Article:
I find Gorman’s definition of justification in terms of the restoration of right covenant relations less than convincing, mainly because, though he recognizes a legal/forensic aspect to the language of justification (Inhabiting the Cruciform God: Kenosis, Justification, and Theosis in Paul’s Narrative Soteriology, 54) he minimizes it in Paul. Justification is, as Gorman says, closely linked with reconciliation, nearly identical in some passages, but justification still retains the connotations of the courtroom. It highlights the judicial dimension of reconciliation, God’s judgment against sin and His judgment in favor of His people, a judgment that is necessary for the achievement of reconciliation.
Gorman does recognize the wide-ranging consequences of taking “pistis christou” subjectively, as the faithfulness of Christ in the cross rather than as the human response of faith to the gospel message. If the subjective genitive is correct, then passages in Paul that have been traditionally taken as “application of redemption” passages are actually “accomplishment of redemption”; passages often used for ordo salutis are really abut historia salutis. As Gorman says, it implies that “Christ’s faithful death embodies the righteousness of God (Rom 3:22), constitutes the means of justification (Gal 2:16; 3:22; Phil 3:9) as well as the mode of justification (Rom 3:26), and somehow even provides the manner of living in the present (Gal 2:20)” (59). The cross is not merely the foundation of justification; it is the accomplishment of justification. Justification – for Gorman, the restoration of right covenant relations, God-ward and man-to-man – happens on the cross. We share in that justification – that restoration of right covenant relations – by union in Christ’s death and resurrection, by sharing in the justification accomplished by Jesus on the cross.
Gorman’s conclusions regarding pistis christou seem to work even if we emphasize the forensic dimension of justification, though it’s necessary to stress more fully the role of the resurrection in justification. What happens on the cross is the condemnation/judgment of sin (Roman 8:1-4); in the resurrection God and His Messiah are vindicated/justified. That act of “justification” takes place extra nos, and we share in it by union with the crucified and risen Messiah.
Tuesday, December 10, 2013, 6:54 AM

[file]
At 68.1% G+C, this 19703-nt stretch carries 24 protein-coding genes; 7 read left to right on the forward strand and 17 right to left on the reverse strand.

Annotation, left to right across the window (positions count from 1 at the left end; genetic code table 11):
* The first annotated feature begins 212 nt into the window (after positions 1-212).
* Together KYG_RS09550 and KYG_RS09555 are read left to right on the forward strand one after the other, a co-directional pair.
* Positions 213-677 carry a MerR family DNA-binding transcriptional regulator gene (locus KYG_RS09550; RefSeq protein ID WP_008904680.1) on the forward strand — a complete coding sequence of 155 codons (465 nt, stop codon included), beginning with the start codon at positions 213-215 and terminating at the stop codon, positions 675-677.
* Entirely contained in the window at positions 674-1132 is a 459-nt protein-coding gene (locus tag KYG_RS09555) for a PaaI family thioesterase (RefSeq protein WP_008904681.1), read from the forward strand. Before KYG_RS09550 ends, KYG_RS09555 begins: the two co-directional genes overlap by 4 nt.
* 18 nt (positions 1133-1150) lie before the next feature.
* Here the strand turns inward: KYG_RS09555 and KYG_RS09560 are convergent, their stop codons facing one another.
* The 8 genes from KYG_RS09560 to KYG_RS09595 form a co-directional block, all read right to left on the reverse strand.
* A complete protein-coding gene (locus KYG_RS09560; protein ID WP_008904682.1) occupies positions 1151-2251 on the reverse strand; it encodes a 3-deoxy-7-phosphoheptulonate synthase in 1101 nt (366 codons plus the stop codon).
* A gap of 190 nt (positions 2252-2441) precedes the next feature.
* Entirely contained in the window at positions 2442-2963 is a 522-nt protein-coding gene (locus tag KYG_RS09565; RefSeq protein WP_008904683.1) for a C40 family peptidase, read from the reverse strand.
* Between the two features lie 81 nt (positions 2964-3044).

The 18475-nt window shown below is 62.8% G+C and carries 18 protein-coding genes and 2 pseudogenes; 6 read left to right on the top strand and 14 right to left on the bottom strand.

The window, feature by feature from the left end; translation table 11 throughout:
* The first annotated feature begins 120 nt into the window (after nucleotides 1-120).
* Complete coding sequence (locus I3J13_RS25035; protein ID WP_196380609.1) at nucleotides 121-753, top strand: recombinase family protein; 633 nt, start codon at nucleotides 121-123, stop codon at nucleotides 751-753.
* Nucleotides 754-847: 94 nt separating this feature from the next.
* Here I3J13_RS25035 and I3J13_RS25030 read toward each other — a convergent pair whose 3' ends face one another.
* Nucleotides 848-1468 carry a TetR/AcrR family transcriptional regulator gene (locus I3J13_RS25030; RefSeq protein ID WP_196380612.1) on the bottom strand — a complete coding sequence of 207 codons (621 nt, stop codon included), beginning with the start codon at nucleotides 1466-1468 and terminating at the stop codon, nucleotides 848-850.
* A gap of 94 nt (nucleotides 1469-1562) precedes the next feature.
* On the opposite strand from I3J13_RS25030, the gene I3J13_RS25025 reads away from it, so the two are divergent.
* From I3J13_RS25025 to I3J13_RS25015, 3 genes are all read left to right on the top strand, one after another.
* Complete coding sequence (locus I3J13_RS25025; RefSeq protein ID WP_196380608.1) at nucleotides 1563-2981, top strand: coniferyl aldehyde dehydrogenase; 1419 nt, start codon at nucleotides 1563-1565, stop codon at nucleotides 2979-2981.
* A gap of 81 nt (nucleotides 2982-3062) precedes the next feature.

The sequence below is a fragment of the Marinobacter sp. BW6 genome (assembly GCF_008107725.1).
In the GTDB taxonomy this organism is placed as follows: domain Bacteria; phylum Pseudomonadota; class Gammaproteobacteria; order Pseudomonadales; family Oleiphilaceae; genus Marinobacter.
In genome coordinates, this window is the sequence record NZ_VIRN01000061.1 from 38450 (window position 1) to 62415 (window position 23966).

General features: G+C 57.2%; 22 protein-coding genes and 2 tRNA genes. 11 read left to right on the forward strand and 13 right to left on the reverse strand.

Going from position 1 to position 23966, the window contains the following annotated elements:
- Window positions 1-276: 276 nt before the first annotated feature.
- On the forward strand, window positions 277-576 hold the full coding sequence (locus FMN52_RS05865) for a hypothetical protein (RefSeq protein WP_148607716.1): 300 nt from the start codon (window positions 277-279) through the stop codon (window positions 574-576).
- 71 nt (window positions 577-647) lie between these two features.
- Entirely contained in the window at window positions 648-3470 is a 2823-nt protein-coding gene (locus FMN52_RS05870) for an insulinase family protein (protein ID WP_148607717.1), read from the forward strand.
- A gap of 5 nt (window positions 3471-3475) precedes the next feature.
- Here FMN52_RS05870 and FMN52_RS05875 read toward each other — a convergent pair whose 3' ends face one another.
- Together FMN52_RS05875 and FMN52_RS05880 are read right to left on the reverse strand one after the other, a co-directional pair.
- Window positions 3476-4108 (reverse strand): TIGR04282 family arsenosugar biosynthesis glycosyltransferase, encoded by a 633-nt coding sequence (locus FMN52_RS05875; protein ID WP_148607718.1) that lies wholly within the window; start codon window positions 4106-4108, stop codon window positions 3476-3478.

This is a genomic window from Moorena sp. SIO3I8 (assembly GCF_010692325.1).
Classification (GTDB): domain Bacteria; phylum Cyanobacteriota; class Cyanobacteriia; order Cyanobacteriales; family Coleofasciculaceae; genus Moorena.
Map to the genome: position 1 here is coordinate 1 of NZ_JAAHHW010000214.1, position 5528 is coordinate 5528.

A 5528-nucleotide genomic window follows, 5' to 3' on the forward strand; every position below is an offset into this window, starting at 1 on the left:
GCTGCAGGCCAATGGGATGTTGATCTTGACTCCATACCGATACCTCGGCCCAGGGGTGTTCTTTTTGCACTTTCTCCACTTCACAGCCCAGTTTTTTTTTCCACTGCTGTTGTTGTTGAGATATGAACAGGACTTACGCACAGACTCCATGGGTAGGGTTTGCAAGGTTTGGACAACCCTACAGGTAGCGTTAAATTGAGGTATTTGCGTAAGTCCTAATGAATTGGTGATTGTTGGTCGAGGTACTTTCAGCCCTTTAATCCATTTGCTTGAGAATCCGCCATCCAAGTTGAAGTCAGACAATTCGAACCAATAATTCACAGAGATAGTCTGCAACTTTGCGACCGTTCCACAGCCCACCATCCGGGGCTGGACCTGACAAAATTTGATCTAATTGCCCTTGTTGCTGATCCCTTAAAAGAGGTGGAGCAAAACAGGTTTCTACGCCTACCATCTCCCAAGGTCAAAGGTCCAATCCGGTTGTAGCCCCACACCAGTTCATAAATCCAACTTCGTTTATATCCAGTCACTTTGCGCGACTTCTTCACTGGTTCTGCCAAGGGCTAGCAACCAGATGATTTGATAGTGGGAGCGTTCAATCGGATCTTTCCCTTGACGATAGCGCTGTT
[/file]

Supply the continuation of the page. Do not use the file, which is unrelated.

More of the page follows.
Michael Gorman makes the interesting suggestion (Inhabiting the Cruciform God: Kenosis, Justification, and Theosis in Paul’s Narrative Soteriology, 73-4) that “the first half of Romans is essentially an expansion of Galatians 2:15-21,” moving from “justification” to “participation.”
From that he concludes that, contrary to common treatments, Romans 5-8 is not about the consequences of justification, but are, like the latter verses of Galatians 2, a filling-out of the meaning of justification. As he says, “Romans 6 does not supplement justification by faith or merely explain its effects or consequences; rather, it defines justification by faith. . . . Following 5:1-11, Paul provides three sets of quite fully developed antitheses that contrast pre- and post-justification existence: life in Adam vs. life in Christ (5:12-21), slaver to sin vs. slaver to God (6:1-7:6), and life in the flesh vs. life in the Spirit (7:7-8:39). . . . The first part of ch. 6 is an extended definition of justification by faith as resurrection by co-crucixion that explains what happens in baptism when one moves from Adam to Christ, from sin to God, from the flesh to the Spirit – that is, when one is justified by faith, restored to right covenant relations, and crucified, buried, and resurrected with Christ.”
Tuesday, December 10, 2013, 6:30 AM
It’s typical for Protestants to criticize Catholics for “objectifying” the sacraments and making them purely mechanical channels of grace, where faith is irrelevant. That’s a caricature of genuine Catholic teaching, but put that to the side. There’s a case to be made for the opposite view, though, that Catholic sacramental theology is not objective enough.
Consider two statements by Catholic theologians on the relation of sacraments and its effects, the first from Karl Adam’s The Spirit of Catholicism: “The effective cause of grace is exclusively Christ himself, who proclaims and effects his gracious will through signs determined by himself. Primarily, therefore, and in actu primo, grace is a free gift and favor, a thing already guaranteed by the sacramental act apart from all personal effort. But whether I shall effectively grasp this grace which is thus provided and profit by it, that is to say, whether it will set up in me the state of justification or perfect that state, that depends on the earnestness with which I have opened my soul to the grace offered me and prepare myself for the reception of the sacrament. Therefore the Catholic conception of a sacrament, so far as regards the personal appropriation of the sacramental grace, presupposes the ethico-religious cooperation of the recipient” (26-27). Adam’s statement, obviously, reflects a Catholic understanding of justification not as a forensic status before God but as a transformation of the person that involves a synergism of grace and pious effort.
The second is from Piet Fransen:
Tuesday, December 10, 2013, 6:03 AM
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A remarkable statement from Bavinck’s Reformed Dogmatics on the necessary, incessant development of doctrine:
“We need to overcome our astonishment over the fact that the New Testament nowhere explicitly mentions infant baptism. . . .The validity of infant baptism does not lapse on that account . . . For also that which can be deduced from Scripture by legitimate inference is as binding as that which is expressly stated in it. This is how the church acts every minute of the day in the ministry of the Word, in the practice of life, in the development of doctrine. It never stops with the letter but under the guidance of the Holy Spirit deduces from the data of Scripture the inferences and applications that make possible and foster its life and development.”